Tuesday, July 10, 2012

Truly Exceptional

In honor of America’s birthday last week, I have cobbled together a mini-tribute of three film classics that I believe say something about the nature of American Exceptionalism. Not much in vogue these days, the concept of the United States as a “city on a hill,” driven by very different impulse than its European brethren was first suggested by John Winthrop as he and his pilgrims bobbed off the coast of what would become the Massachusetts Bay Colony. The phrase itself would come later from Alexis de Tocqueville, who described the United States as "exceptional" in 1831. As I have already suggested, it is not terribly politic to talk in such terms anymore, but the idea itself, and indeed the smaller, component ideas that makeup the larger concept, are alive and well in classic film ... if you know where to look.

High Noon (1952)

The quintessential “new sheriff in town” film, only Gary Cooper is the regular sheriff (not the new one), and in this case, his refusal to kowtow to a gang of bandits and leave town is what drives home the film’s larger points about what good men do – or at least should do – when they encounter evil. The metaphor here is not hard to find, and in retrospect, it can be stretched in a number of ways it probably was not intended, but which in my opinion only make the film greater and a more powerful presentation of American values. When threatened with the return of an infamous gang Cooper once locked up, the townspeople refuse to form a posse with him and face down the brutes. Instead, they want Cooper to leave town, thinking that with him gone, they can make a separate peace with the bullies through talk and concessions. Cooper knows otherwise and says as much, but nobody listens. So he decides to stay and take on the gang himself.  The essence of the “strong, silent type” that is in much less supply these days, he faces the gang for the sake of honor, but more than that, he does it for the sake of order, realizing that laws do not mean anything if they are enforced only when it is easy and convenient. What is that? A Cold War parable you say? You bet. Cooper is America, standing up to the Soviet Union and all the tin pot dictators of the world, while the rest of the community of nations prevaricate and argue for understanding, deal-cutting and anything other than confrontation (hey, it is safer, right?). The scene where Cooper confronts the townspeople in Church and they blame him for the fact that bad people want to do terrible things is particular poignant and has obvious real world corollaries. In the end, America (Cooper) stands on its own, doing the ugly duty that must be done, because no one else has the stomach for it.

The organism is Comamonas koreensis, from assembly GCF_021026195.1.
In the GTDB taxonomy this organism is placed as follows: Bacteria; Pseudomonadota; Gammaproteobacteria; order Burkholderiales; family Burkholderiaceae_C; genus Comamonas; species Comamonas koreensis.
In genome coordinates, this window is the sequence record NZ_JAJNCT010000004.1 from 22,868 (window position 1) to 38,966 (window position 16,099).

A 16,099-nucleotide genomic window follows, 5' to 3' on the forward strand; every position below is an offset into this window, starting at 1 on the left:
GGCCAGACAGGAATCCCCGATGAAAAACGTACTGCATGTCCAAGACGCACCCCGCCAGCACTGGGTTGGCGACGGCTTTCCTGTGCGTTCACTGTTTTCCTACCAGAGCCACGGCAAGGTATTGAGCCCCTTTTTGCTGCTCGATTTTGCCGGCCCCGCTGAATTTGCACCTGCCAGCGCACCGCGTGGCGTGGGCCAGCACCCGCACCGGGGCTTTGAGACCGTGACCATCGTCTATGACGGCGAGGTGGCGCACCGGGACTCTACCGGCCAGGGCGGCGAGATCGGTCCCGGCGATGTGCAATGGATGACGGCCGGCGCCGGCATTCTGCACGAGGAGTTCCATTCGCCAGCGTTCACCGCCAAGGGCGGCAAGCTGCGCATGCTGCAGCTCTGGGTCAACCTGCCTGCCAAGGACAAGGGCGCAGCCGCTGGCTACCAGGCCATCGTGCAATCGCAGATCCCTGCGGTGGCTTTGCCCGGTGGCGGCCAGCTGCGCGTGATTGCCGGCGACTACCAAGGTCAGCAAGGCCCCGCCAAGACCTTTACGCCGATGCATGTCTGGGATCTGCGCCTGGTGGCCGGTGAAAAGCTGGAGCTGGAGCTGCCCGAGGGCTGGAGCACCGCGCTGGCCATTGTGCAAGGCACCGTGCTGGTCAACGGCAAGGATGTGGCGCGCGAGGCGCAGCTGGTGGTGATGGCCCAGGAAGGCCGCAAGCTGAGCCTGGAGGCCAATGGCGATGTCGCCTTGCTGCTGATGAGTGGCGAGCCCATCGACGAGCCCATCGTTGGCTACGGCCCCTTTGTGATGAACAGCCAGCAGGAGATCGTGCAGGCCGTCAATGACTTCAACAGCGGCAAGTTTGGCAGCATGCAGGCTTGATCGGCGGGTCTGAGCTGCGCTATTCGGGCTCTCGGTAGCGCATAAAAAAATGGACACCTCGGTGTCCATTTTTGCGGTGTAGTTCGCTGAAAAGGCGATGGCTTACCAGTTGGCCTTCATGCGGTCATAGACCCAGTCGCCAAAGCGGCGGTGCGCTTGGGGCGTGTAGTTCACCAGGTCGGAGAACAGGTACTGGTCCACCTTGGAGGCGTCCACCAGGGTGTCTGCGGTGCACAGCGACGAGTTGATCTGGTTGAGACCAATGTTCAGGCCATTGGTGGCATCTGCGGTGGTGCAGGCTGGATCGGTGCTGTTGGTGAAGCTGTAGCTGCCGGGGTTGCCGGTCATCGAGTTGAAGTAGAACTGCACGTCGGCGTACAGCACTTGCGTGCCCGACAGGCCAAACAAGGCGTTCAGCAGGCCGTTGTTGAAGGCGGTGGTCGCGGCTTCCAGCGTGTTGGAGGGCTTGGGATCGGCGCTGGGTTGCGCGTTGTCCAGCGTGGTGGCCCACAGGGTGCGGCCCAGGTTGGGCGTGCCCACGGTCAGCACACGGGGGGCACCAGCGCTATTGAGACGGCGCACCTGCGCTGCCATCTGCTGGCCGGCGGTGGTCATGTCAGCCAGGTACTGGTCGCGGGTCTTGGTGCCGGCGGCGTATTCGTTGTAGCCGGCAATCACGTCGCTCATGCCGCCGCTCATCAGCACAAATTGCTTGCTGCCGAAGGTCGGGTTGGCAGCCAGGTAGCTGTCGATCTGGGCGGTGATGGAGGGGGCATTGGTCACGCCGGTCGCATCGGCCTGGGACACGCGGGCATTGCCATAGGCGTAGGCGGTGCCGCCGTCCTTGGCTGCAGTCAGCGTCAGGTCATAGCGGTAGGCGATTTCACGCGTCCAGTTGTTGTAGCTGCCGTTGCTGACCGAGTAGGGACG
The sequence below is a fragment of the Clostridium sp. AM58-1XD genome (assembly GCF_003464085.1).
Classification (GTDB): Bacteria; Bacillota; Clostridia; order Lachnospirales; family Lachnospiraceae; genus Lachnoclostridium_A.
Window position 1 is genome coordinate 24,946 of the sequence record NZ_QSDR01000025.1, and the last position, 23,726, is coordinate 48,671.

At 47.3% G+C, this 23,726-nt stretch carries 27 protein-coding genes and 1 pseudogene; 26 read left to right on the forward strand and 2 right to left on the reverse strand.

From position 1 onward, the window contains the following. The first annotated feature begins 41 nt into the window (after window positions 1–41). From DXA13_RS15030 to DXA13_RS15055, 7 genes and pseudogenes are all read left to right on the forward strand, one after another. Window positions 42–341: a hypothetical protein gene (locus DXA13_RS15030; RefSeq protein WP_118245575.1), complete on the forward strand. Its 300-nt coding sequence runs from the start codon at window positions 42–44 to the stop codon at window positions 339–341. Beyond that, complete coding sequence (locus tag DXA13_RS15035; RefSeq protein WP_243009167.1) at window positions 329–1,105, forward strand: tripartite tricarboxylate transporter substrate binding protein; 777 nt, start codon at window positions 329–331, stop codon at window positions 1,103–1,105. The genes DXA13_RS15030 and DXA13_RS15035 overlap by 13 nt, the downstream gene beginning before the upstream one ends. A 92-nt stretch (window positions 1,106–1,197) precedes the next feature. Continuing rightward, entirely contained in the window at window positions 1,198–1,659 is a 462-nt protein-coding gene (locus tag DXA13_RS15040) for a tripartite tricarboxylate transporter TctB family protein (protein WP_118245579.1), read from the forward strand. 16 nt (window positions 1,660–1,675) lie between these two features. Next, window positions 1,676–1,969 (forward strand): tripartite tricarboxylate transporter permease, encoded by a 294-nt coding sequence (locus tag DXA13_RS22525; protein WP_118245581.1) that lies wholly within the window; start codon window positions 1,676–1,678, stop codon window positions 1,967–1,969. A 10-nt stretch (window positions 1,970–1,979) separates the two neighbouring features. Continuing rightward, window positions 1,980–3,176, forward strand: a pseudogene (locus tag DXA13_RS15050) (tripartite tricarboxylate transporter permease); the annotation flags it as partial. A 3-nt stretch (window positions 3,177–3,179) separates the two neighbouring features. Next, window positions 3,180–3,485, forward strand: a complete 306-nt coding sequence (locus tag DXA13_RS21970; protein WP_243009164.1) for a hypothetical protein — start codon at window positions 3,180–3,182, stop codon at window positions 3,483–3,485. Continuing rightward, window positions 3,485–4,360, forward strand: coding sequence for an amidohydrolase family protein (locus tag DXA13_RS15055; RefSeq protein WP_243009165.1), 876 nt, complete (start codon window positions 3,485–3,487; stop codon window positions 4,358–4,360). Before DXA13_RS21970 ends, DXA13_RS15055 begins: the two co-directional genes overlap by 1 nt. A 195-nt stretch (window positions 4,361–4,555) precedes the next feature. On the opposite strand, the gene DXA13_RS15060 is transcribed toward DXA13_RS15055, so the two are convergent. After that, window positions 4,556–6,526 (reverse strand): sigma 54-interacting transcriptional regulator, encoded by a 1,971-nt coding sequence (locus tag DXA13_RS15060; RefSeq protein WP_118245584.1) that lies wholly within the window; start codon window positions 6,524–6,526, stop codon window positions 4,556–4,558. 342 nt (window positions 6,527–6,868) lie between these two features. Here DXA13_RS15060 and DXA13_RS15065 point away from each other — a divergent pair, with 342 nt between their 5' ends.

Davy Crockett (1955)

A film impossible for red-blooded youngsters to dislike, this beloved Disney classic might present a surface-level view of history, but its enduring personification of America’s frontier spirit more than matches this undertaking's deliberate shortcomings. Fess Parker became a boyhood legend, thanks to this movie and its accompanying television program, and 1950s America briefly went coon-skin cap crazy, as boys everywhere took to the woods with wooden rifles to domesticate their own stretch of wilderness in suburban America. At its heart an adventure film, Parker nonetheless manages to embody the boldness that drove America west. At the same time, Parker’s Crockett moves from a scout who helped Andrew Jackson hunt down rogue Indians to a Congressman who passionately defends Indian rights and excoriates the increasingly ridiculous treaties his former commander foists upon the defeated tribes. The more cynical might call this revisionism, but the real Crockett did indeed break with Jackson and he essentially moved to Texas in response to his disgust with American policy. He famously died at the Alamo, defending the defenseless in spite of incredibly long odds. Accordingly, Crockett embodies the individual at war with federalism, and as such, is something of a Jeffersonian idealist-come-folk hero.


The Right Stuff (1983)

One of my favorite films of all-time, this part-Western, part fictionalized documentary captures not only the essence of American can-do entrepreneurship, but also something profound about the very nature of what it means to be human and to seek achievement for achievement’s sake. Ego plays a great role in both, and there is plenty in this film, in terms of America’s Mercury Astronauts, six of whom eventually blasted into space during the early 1960s in the now-defunct but once much remarked upon space race against the Soviets. Each of the astronauts is a competitive, egoist but each also serves something greater. The reasons American went to space are complex, but the results are not. Leaving the planet and exploring the near solar-system is a historic achievement not just for the nation but for all mankind, a point this film captures in between its depiction of patriotism and shared-sacrifice. However, at an even deeper, more primal level, we have the story of Chuck Yeager, the man who was not an astronaut. Yeager's incredible spirit, his unquenchable desire to go faster or higher is the brutal embodiment of the basic impulse that drives all human endeavors, and I cannot think of another film that captures this quite so well. Meanwhile, as a nation, America achieves as a whole in this film because it believes it is great and that it should achieve. If that's not exceptionalism, I don't know what is...   

Monday, July 2, 2012

The Unbreakable Shell

John Wayne does three things well.